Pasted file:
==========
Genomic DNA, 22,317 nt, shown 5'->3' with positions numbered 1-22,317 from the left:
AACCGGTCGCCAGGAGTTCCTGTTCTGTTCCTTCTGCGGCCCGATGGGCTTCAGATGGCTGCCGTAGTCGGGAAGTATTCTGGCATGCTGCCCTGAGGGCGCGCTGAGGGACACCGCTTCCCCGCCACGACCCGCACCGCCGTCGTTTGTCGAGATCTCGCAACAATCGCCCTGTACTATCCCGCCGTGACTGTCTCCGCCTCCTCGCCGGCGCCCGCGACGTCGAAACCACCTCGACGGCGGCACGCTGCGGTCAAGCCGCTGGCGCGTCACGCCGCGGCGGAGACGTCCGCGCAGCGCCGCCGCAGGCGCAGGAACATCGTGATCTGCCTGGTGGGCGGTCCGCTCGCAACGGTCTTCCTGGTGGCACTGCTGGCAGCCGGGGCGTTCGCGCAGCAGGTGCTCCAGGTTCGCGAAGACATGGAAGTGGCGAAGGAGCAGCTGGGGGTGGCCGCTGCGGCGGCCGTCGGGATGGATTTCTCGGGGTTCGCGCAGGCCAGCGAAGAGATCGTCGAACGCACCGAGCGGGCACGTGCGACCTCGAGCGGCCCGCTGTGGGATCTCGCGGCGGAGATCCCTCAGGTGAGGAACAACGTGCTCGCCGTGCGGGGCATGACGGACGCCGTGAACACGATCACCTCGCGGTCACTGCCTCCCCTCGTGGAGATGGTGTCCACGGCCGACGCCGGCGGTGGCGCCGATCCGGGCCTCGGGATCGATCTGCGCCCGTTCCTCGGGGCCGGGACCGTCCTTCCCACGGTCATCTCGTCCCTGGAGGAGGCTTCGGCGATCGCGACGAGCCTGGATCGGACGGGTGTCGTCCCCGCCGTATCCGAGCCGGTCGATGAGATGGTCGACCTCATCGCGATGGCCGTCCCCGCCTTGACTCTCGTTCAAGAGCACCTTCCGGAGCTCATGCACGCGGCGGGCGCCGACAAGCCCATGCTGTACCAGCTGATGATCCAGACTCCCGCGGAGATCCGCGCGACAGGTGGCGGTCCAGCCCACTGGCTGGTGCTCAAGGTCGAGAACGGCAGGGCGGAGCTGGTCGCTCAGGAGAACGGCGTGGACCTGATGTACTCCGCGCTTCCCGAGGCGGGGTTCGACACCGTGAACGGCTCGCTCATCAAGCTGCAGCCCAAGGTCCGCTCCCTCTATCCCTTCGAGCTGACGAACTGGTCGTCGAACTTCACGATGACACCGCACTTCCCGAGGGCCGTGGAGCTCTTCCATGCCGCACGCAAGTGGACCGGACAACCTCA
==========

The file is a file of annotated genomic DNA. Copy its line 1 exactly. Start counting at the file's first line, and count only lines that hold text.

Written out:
Genomic DNA, 22,317 nt, shown 5'->3' with positions numbered 1-22,317 from the left: